On our first full day in Istanbul we set out to explore the area around us, specifically Taksim Square. Taksim square is basically a large chaotic traffic circle, where you can get on the subway or bus. It is near a small park and at the end of the bustling street of Istiklal Caddesi. On Istiklal Caddesi you will find hundreds of shops, restaurants and bars up and down this busy street of tourists and locals alike. Getting to Taksim was an adventure. Google maps told us it was about a 30 minute walk so we planned out our route and decided to take the stroll. If you ever visit Istanbul you will quickly discover that most things seem to be up hill (similar to San Francisco) and streets were not built on a grid pattern, as we learned on this adventure. We also quickly confirmed that the language barrier is huge. So far we had been able to get around since most restaurants have pictures on their menus or in the touristy areas there is usually someone who knows a little bit of English. But on the streets of a more local area it was a little more challenging. We knew we were generally going in the right direction because we knew that the ocean should be on our left side, but we had no idea how much further or which streets would get us to where we wanted to be. At one point I read a sign reading Tek On , thinking it was the direction to Taksim Square. The sign had an arrow pointing the direction we knew to be Taksim Square and was connected to a sign also reading Taksim Square. After following these signs in a circle we found out that Tek On actually means one way street. At this point we realized how completely dependent (and thankful) we have become on our Google Maps on our iPhones. Shortly after we did find our way to our destination and eventually back to our hotel. With burning calf muscles and tired feet we took it easy before having dinner with some of the other students from the University.

The following morning a local Istanbul woman who is working on becoming a Tax Law Professor gave us a great lesson on getting around the city. Despite the city’s maze of streets, Istanbul has great public transportation. She took us to the bus stop down the hill from our hotel and helped us buy a transportation card that is good for busses, trams, subways and ferries. We hoped on the bus to the Sultanhemet area where she showed us the best place to take a Bosphorus cruise, have fresh fish and many other helpful tips along the way (like how to avoid overpaying for items and where to be the most careful with your personal belonging that you are carrying with you and how to tell eager street vendors “No”). Then we rode the tram to Taksim Square, where she showed us the different routes we can use to get around very easily using the Tram. We walked up Istiklal Caddesi as she showed us inexpensive places to eat and shop. And then we took a bus back to our home area. We are very thankful for the time she took to show us around. We definitely feel like we have a better grasp on the city and how to get around without getting lost or to weary. With all that said my goal today is to find a very detailed map that I can carry around with me.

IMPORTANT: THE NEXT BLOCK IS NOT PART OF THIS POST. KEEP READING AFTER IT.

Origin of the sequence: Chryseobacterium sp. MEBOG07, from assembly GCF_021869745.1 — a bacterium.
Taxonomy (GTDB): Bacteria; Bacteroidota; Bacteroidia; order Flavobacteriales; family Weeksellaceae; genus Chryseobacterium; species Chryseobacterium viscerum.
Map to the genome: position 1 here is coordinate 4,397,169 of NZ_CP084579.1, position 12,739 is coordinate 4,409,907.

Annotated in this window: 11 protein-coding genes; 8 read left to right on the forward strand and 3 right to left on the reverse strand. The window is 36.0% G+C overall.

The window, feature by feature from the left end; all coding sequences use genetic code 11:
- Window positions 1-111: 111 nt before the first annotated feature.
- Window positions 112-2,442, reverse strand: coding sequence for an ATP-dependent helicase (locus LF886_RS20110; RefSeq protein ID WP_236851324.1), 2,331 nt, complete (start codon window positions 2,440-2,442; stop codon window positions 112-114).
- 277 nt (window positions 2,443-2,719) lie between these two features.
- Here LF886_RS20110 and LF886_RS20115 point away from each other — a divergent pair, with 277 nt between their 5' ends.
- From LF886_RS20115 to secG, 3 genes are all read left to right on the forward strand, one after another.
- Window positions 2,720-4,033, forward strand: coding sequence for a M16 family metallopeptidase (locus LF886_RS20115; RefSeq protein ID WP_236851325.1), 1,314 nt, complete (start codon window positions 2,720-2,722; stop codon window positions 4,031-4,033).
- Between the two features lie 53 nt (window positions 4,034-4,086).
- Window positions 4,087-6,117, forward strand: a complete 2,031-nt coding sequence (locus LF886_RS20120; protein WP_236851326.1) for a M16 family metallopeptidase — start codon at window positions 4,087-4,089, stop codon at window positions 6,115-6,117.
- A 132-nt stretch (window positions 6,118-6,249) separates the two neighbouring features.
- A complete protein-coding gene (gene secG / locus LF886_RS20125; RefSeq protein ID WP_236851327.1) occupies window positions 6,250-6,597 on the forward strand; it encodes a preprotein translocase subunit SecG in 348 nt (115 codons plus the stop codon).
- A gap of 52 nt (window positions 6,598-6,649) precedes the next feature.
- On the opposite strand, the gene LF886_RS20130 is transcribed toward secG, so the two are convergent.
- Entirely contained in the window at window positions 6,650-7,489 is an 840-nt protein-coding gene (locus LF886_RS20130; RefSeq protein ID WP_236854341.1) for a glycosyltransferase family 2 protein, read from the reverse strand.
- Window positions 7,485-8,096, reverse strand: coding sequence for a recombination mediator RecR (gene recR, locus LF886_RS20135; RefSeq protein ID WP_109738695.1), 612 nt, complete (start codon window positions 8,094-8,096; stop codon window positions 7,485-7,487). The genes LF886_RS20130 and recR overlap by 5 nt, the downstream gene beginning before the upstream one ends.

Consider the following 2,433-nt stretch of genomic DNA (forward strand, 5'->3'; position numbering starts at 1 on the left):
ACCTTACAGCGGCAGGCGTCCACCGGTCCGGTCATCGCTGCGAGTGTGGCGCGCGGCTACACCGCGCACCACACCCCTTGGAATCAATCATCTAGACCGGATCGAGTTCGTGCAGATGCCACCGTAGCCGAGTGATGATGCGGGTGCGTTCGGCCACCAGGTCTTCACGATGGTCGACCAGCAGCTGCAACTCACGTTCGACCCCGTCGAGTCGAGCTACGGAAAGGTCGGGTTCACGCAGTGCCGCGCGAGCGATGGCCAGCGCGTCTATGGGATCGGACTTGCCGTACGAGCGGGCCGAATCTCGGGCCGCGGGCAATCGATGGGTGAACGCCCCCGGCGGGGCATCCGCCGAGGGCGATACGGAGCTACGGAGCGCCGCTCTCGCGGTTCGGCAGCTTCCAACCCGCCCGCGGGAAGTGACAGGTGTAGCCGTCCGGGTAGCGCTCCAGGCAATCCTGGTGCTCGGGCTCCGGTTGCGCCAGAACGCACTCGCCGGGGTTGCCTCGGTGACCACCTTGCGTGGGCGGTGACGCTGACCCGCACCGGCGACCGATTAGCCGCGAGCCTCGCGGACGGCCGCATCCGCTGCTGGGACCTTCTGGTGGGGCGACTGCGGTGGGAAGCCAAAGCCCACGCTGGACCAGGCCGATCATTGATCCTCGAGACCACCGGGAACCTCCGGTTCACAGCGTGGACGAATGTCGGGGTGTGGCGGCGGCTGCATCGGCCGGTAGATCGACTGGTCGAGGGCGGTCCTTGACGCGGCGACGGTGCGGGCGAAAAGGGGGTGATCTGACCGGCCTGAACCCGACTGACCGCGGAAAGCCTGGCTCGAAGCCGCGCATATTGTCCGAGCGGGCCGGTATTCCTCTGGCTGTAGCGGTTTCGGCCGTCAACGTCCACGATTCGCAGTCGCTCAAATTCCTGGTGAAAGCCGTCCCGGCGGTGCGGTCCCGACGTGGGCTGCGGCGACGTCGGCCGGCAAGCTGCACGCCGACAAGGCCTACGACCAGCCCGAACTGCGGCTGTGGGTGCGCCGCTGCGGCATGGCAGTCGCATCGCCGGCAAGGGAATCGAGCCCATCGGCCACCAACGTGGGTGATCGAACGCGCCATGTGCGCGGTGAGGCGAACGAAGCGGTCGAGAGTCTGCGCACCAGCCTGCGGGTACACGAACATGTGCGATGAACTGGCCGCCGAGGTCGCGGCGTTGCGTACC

Tuesday morning Tanner, Andrew, Adam and I flew to Kayseri and took a van to our hotel in Gerome.  We arrived at about 11 in the morning, so we had the still had the whole day ahead of us.  After settling in and having our first real meal since leaving home—our first Turkish meal—we put our hiking shoes on and headed to the Open Air Museum.  The Open Air Museum is an area of cave churches, monasteries and housing used by the Christians who took refuge there in the 4th century.  It was interesting to explore the village while imagining people living, worshiping and working there.  In many of the cave churches you can still see vibrant frescoes painted on the walls from the 9th century, especially in the Dark Church and Buckle Church (it was worth it to pay the extra 8TL to see).  After a few hours of walking, Adam and I needed a quick nap.  Even though we were told to fight jet lag by staying up until it was time to go to bed, we didn’t think we would make it through dinner if we didn’t lay down for a bit. 

Dinner at A’laturca was very enjoyable.  We started with Meze, similar to tapas, of Cijik (savory yogurt with cucumbers and basil), beans with thyme, and cheese with fresh bread, and then Adam and I shared Panga Turca (white fish in clay pot with vegetables) as our main dish.  In Turkey, Raki is the national alcoholic drink, so we felt obligated to at least try it.    Let’s just say our first time to try it will be our last.  Even mixed with water, the suggested way to drink Raki, the licorice taste is still very overwhelming. 

 On Wednesday we took a great all day tour which included 

  • A small Greek Village, Justafapasa (Sinassos) Village
  • A hike in Soganli Valley: More cave churches, beautiful hills. 
  • Lunch in Soganli where my obsession with rice pudding was reawakened
  • The village of Sobessos: This sight is still in the process of being excavated, it was recently discovered by a group of people by chance.  So far, roman baths, a chapel and meeting hall have been discovered. 
  • One of our favorite parts was the tour of the largest and deepest underground city of Derinkuyu.  Extending 65-85 m below ground, Derinkuyu included a ventilation shaft, a water well, churches, school, wine press and refractory among many living spaces.  Christians would flee to the underground cities to hide from the Romans for days or months at a time.